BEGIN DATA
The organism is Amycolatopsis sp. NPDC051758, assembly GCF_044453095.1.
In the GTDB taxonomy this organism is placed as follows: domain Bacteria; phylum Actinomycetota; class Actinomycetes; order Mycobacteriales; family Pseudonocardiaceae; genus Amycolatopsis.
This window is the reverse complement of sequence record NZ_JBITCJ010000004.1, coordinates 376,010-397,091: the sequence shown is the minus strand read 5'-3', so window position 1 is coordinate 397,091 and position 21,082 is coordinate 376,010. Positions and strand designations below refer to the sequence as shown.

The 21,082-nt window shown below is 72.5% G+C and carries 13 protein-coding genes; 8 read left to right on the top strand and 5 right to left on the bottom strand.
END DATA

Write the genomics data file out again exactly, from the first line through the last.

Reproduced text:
The organism is Amycolatopsis sp. NPDC051758, assembly GCF_044453095.1.
In the GTDB taxonomy this organism is placed as follows: domain Bacteria; phylum Actinomycetota; class Actinomycetes; order Mycobacteriales; family Pseudonocardiaceae; genus Amycolatopsis.
This window is the reverse complement of sequence record NZ_JBITCJ010000004.1, coordinates 376,010-397,091: the sequence shown is the minus strand read 5'-3', so window position 1 is coordinate 397,091 and position 21,082 is coordinate 376,010. Positions and strand designations below refer to the sequence as shown.

The 21,082-nt window shown below is 72.5% G+C and carries 13 protein-coding genes; 8 read left to right on the top strand and 5 right to left on the bottom strand.